Mixing operations are critical for the world’s supply chains. Imprecise mixtures in the manufacture of foods, beverages, pharmaceuticals, cleaning agents and construction products can put consumers and entire supply chains at risk.
Thankfully, there are several steps worth taking when it comes to optimizing the techniques, equipment and workflows in the mixing process. Here are several tips for manufacturers and those involved with mixing logistics and supply chains.
Many mixing processes and equipment types are standard across different industries and products. Ribbon blenders, for example, provide some of the most economical and consistent performance you’ll find across the snack foods, herbs and spices, supplements and frozen vegetables sectors.
Getting the longest life and most consistent performance out of critical equipment like ribbon blenders and high-shear mixers requires familiarity with best practices and optimal recommended parameters for the machines. Some of these parameters include:
As an example of using the right size equipment, remember that it’s unwise to run agitators at full speed when the material to be mixed is below the level of the agitator blades. Failure to keep batch sizes proportional to the mixing equipment may result in seal failure, leaks and excess stress. The result could be premature equipment loss, none of which is good for productivity or product quality.
Some companies haven’t yet adopted “one-pot processing” because their operation isn’t a good fit. Many other companies simply haven’t investigated the advantages closely enough. One of the best mixing operation optimizing steps to take is to evaluate your entire production flow and identify areas where a single machine could perform more than one mixing operation. The advantages of one-pot processing include:
One example of mixing equipment pulling double-duty might be a high-shear mixer that reduces particle size more effectively than multiple passes through a mill. Consider other multiple-capable machines when you want to save time, energy and operational costs.
Modern technology provides lots of opportunities to try before you buy. That includes observing the effects of different types of mixing equipment and the influence of various process parameters. One example of this is an agitation simulation software for mixing. This type of simulation helps engineers spot minor tweaks worth implementing or even major equipment upgrade opportunities to help improve efficiency and yield.
Agitation simulations provide a virtual representation of your mixing processes with the ability to zero in on variables such as equipment design and factors like suspension, dispersion, extraction, emulsion and dissolution.
There are other variables that simulations and testing protocols can help manufacturers fine-tune, too, including the right time to heat the materials before mixing. Different products have different ideal temperatures for workability. Changing the timing and temperature of pre-mixing treatments can yield different surface tension and viscosity results, so experiment with the variables to find the right combination for your products make the mixing process as quick and efficient as possible.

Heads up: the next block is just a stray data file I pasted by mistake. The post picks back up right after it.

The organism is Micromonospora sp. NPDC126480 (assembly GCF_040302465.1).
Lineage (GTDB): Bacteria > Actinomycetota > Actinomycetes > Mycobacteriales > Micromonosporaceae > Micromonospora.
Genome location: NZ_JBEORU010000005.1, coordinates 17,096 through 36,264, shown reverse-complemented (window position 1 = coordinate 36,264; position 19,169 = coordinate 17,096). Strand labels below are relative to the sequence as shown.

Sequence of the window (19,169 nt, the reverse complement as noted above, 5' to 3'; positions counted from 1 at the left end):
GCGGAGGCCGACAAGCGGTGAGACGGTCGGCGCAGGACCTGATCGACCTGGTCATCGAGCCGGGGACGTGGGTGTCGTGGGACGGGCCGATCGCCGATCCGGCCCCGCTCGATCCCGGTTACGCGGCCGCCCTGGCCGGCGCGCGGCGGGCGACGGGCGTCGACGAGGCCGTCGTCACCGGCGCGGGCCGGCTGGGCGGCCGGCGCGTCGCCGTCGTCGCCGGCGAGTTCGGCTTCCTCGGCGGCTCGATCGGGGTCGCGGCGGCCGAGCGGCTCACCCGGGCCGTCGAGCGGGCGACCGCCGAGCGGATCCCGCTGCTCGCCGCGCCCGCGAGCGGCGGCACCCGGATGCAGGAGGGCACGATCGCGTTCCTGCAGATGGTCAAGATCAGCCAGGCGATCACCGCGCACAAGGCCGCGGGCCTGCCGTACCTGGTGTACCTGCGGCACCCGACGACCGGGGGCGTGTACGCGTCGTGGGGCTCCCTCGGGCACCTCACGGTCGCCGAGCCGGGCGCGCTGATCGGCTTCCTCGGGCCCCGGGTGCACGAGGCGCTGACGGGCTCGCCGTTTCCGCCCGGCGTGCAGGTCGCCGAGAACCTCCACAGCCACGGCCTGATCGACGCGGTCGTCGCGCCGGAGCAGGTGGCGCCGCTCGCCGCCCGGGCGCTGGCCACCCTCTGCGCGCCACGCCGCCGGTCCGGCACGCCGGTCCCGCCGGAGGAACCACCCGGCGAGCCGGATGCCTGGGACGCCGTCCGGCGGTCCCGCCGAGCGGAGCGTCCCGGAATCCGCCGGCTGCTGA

It’s easy to overlook the number and type of baffles included in mixing and agitation equipment. However, this is one area where a seemingly minor change can yield significant results in the quality of your products and the time it takes to produce them.
Consider the difference in the time required to mix a product given different agitator and baffle designs:
There are further distinctions between beavertail, finger, h-type, d-type and fin-style baffles for mixing vessels. Even some of the most common baffle designs, like beavertail, are only mounted in limited numbers due to the difficulty of attaching them to the inside walls of reactors. Some vendors employ different designs and manufacturing processes to get around baffle limitations, so spare no detail and ask lots of questions next time you’re buying equipment.
No matter what type of manufacturing your mixing processes support, there’s almost certainly a predictive analytics tool out there that can make your operations smoother, leaner, quicker and more efficient.
Some of the ways to use analytical technologies to optimize your mixing operation include:
One of the hardest lessons for manufacturers to learn over the last few years was that they can’t always stay profitable by turning out large batches of one or two product SKUs every day. Today’s economy requires smaller quantities of more specialized or even customized products — especially for mixed items like foods, beverages and pharmaceuticals. In answer, manufacturers today are phasing out single-line production in favor of a greater diversity of products.
Large, fixed-in-place mixers turn out vast quantities of products, but at the expense of longer prep and turnover times. Mixing large batches at once can also mean packaging equipment and other assets sit idle during different phases of production. There are more productive and leaner ways to do things.
Modern equipment features designs like modular stator heads for high-shear mixers and interchangeable bin systems for moving materials into mixers and blenders and between production steps. The right purchase lets companies switch between product lines more quickly during productive hours and reduces the time required for machine prep and changeouts.
With these recommendations in mind, your company can optimize its mixing processes and achieve higher profits and productivity. At a time when we’re collectively reevaluating which products are essential and which are not, the most effectively-run companies and the most efficiently-produced goods will win the day.
Article by —
Megan Ray Nichols
Freelance Science Writer
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